NASE Monthly E-Newsletter for Small Business Owners | Self Informed June-2018


Your monthly source for the latest news for your micro-business. From operations and marketing to legislative updates from Capitol Hill, SelfInformed has it all!

SelfInformed - June 2018

In this issue, read about Search Engine Optimization, how you can help us help you and the NASE joining a Census Business Coalition

Search Engine Optimization vs. Search Engine Marketing

The Importance of SEO and SEM for Your Business

Search engine optimization and search engine marketing are two ways by which businesses can draw visitors to their websites and achieve their goals. Search engine optimization (SEO) is the process by which a business gets their website to rank higher in unpaid (free) search results for specific keywords. Search engine marketing (SEM) is the process by which a business gets their website to appear as paid results when someone searches for specific keywords. Both SEO and SEM are displayed on the search results page and the person searching must choose which to click on, if any. Small businesses and entrepreneurs can benefit from both SEO and SEM.

SEO Is based on increasing a domain and individual URLs’ search engine performance—how close to the top of the page a website appears when specific keywords are input through a search engine. Websites such as Google and Bing rank web pages based on their relevancy for particular search keywords, their mobile optimization, the time it takes them to load in a web browser, their organization, how long their domain has been online, and more.

SEM is done via an advertising dashboard for the specific search engine in which a business wants their paid search results to appear. Google has its AdWords service and Microsoft has Bing Ads. You can simply signup for an account, enter your business and payment information, and start running SEM ads to your existing website.

Connecting with potential customers is essential for any small business owner. It is possible to reach the vast majority of people who are interested in your products or services by both SEO and SEM. This can be especially beneficial for entrepreneurs and micro businesses finding interested customers in niche markets.

Understanding the Search Engine Market

Americans consume ever increasing amounts of time on the Internet. SEO and SEM are highly affected by the search engine market. Ninety-two percent of all online adults in the US use search engines and make up the search engine market, according to the latest Pew Research Center’s Internet & American Life Project research. Google makes up 73% of the personal computer search market and 93% of the mobile search market.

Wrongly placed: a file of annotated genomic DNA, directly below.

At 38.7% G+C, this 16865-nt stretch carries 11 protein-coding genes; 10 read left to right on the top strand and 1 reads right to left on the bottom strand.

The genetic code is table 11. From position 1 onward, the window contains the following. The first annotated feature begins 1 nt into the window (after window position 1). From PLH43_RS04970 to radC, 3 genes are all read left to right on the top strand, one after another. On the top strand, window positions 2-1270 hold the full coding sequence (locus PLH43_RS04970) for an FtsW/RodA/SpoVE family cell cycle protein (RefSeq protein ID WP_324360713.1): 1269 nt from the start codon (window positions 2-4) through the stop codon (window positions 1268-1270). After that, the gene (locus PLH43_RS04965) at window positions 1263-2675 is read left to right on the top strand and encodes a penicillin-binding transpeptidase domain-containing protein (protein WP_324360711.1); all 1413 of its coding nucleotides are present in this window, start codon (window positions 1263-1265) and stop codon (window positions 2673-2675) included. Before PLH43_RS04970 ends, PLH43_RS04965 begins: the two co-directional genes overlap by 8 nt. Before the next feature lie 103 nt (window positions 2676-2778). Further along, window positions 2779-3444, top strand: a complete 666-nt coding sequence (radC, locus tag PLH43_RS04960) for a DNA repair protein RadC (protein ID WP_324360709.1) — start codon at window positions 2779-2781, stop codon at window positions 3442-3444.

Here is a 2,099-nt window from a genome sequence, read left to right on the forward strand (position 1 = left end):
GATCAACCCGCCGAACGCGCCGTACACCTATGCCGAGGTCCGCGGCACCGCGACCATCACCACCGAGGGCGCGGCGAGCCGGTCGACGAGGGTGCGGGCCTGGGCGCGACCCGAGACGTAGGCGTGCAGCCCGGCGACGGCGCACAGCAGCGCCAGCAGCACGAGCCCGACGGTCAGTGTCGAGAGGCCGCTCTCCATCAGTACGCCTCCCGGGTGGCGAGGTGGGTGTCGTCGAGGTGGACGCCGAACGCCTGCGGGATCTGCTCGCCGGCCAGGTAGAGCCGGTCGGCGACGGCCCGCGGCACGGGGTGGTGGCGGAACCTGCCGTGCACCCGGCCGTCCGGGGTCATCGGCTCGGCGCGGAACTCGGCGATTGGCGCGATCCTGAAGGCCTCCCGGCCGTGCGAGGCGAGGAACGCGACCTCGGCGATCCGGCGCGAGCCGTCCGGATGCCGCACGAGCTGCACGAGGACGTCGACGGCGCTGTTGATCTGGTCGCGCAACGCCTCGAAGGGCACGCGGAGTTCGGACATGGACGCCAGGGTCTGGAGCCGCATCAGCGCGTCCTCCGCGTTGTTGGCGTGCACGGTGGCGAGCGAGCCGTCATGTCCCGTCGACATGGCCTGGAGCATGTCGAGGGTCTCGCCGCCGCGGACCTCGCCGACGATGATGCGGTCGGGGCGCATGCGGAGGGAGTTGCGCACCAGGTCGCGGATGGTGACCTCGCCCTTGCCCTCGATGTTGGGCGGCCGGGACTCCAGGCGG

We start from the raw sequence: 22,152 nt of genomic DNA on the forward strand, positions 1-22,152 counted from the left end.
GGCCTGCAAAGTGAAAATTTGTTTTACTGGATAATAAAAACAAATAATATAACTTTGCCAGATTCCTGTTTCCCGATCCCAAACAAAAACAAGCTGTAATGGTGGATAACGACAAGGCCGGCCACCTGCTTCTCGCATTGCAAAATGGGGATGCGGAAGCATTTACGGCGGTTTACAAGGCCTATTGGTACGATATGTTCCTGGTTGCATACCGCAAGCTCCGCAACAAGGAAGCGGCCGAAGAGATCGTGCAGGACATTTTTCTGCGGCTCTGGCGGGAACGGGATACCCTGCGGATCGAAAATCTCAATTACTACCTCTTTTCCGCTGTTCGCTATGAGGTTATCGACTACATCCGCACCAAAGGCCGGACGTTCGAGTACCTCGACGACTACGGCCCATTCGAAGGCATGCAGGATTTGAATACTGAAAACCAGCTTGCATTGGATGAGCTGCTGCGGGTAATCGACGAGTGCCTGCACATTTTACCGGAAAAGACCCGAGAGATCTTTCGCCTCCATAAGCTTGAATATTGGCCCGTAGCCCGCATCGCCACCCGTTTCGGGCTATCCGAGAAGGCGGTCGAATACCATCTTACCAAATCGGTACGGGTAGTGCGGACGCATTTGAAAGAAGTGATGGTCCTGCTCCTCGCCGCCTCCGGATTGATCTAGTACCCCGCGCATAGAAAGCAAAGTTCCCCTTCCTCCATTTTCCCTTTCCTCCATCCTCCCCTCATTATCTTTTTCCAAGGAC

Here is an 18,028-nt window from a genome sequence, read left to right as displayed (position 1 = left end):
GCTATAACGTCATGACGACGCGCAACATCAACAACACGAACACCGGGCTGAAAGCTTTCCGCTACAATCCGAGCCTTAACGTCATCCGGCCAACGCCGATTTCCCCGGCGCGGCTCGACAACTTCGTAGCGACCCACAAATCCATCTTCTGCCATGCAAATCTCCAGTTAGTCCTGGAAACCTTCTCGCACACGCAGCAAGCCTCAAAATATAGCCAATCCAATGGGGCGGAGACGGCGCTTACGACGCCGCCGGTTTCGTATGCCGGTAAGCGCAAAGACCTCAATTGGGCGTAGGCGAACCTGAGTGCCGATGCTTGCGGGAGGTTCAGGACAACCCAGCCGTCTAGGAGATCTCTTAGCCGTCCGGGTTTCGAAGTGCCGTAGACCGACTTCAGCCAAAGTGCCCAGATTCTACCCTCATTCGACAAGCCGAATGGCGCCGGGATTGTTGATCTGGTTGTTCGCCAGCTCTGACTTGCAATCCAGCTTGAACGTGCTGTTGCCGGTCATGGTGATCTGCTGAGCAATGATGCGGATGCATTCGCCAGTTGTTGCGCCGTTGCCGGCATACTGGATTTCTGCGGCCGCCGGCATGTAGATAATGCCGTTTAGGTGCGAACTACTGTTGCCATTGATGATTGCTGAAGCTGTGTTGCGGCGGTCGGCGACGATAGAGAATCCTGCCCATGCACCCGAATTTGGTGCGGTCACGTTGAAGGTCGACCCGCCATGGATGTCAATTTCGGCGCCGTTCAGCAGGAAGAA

Furthermore, this search market is broken down into percentage of searches that result in clicks on organic or unpaid (SEO) search results compared to paid (SEM) search results. According to Search Engine Journal, 70% of clicks on search results went to unpaid search results compared to 30% on paid search results. Thirty-three percent of clicks on unpaid search results go to the first result (the result at the very top).

Alternatives for SEO and SEM in the Marketing Mix

SEO and SEM make up part of a business’s marketing mix. Marketing is putting the right product or service in the right place, at the right price and promotion. Product, place, price and promotion make up the “Four P’s” of marketing. A fifth “P”—time—is also usually considered as well in the marketing mix. Trying to sell off-season things without the right promotion, such as parkas in July, is an example of a poor time variable in the marketing mix. Both SEO and SEM make up part of the promotion aspect of the marketing mix.

Alternatives to SEO and SEM for promotion include print advertisements in newspapers and magazines, display advertisements that appear on websites and smartphone apps, native content advertisements that appear alongside free content on websites and smartphone apps, radio and television ads, direct response mailings, etc.

Understanding Local and Social SEO

There are also geographic considerations for small business owners to consider with both SEO and SEM. Advertising to outside of the physical area where the business can profitably operate does not contribute to sales or the bottom line. A business not appearing in local search results on major search engines and social media platforms is easily correctable but can be costly. Both Google and Facebook offer free tools to “verify” small businesses and allow them to post contact information like website URL, physical address, email address, hours of operation and more that is then used to generate both paid and unpaid search results that include maps, additional information and ratings.

Local SEO is particularly important for small businesses that serve local customers. According to Google’s own research “50% of consumers who conducted a local search on their smartphone visited a store within a day, and 34% who searched on computer/tablet did the same.” Furthermore, a whopping 18% of local searches on mobile devices lead to a sale within one day.

Is SEO or SEM Right for You?

SEO may be a good fit if:
- You have an existing website that describes your business, products or services, and how to contact you
- You are willing to invest time or resources in content creation for your website